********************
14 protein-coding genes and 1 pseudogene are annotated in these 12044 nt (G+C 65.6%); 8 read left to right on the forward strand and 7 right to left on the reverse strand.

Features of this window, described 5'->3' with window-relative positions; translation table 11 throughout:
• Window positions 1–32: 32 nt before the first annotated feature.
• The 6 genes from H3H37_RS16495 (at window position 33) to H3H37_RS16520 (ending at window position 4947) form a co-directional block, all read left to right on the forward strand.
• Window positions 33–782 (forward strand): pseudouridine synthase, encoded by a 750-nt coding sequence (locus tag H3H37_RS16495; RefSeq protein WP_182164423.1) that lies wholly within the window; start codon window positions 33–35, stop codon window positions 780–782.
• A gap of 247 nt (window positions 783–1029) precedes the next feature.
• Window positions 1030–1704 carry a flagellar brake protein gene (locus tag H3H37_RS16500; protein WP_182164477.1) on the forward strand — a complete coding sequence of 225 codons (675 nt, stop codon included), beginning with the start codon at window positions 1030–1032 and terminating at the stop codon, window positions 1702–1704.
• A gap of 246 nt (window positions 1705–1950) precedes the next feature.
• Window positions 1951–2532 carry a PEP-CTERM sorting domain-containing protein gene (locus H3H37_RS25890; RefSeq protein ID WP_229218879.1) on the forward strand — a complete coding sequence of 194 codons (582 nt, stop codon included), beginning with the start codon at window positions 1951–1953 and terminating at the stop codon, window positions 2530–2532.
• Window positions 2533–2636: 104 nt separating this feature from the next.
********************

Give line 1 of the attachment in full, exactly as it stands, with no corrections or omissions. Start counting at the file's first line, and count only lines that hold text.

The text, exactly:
14 protein-coding genes and 1 pseudogene are annotated in these 12044 nt (G+C 65.6%); 8 read left to right on the forward strand and 7 right to left on the reverse strand.